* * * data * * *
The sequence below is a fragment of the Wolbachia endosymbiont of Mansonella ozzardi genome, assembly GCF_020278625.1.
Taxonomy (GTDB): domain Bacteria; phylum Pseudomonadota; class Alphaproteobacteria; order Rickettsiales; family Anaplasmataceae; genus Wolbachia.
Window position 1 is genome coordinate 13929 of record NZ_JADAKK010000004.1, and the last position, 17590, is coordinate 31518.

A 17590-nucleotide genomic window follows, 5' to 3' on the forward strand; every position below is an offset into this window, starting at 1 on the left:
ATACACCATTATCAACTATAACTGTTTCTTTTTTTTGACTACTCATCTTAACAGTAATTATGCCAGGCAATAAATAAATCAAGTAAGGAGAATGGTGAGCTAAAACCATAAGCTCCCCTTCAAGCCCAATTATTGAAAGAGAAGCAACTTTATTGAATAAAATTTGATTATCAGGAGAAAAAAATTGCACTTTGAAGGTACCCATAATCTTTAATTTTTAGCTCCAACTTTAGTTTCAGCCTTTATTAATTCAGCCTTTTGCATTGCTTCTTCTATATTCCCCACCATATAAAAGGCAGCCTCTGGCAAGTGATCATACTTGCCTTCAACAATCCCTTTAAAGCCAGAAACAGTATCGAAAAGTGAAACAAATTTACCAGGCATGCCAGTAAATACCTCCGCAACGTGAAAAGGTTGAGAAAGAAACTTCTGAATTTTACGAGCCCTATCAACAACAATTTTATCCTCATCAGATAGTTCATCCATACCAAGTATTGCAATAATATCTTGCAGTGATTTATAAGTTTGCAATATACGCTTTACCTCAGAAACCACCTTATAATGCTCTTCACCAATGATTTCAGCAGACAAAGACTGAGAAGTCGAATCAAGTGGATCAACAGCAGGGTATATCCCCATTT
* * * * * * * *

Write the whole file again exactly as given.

The sequence below is a fragment of the Wolbachia endosymbiont of Mansonella ozzardi genome, assembly GCF_020278625.1.
Taxonomy (GTDB): domain Bacteria; phylum Pseudomonadota; class Alphaproteobacteria; order Rickettsiales; family Anaplasmataceae; genus Wolbachia.
Window position 1 is genome coordinate 13929 of record NZ_JADAKK010000004.1, and the last position, 17590, is coordinate 31518.

A 17590-nucleotide genomic window follows, 5' to 3' on the forward strand; every position below is an offset into this window, starting at 1 on the left:
ATACACCATTATCAACTATAACTGTTTCTTTTTTTTGACTACTCATCTTAACAGTAATTATGCCAGGCAATAAATAAATCAAGTAAGGAGAATGGTGAGCTAAAACCATAAGCTCCCCTTCAAGCCCAATTATTGAAAGAGAAGCAACTTTATTGAATAAAATTTGATTATCAGGAGAAAAAAATTGCACTTTGAAGGTACCCATAATCTTTAATTTTTAGCTCCAACTTTAGTTTCAGCCTTTATTAATTCAGCCTTTTGCATTGCTTCTTCTATATTCCCCACCATATAAAAGGCAGCCTCTGGCAAGTGATCATACTTGCCTTCAACAATCCCTTTAAAGCCAGAAACAGTATCGAAAAGTGAAACAAATTTACCAGGCATGCCAGTAAATACCTCCGCAACGTGAAAAGGTTGAGAAAGAAACTTCTGAATTTTACGAGCCCTATCAACAACAATTTTATCCTCATCAGATAGTTCATCCATACCAAGTATTGCAATAATATCTTGCAGTGATTTATAAGTTTGCAATATACGCTTTACCTCAGAAACCACCTTATAATGCTCTTCACCAATGATTTCAGCAGACAAAGACTGAGAAGTCGAATCAAGTGGATCAACAGCAGGGTATATCCCCATTT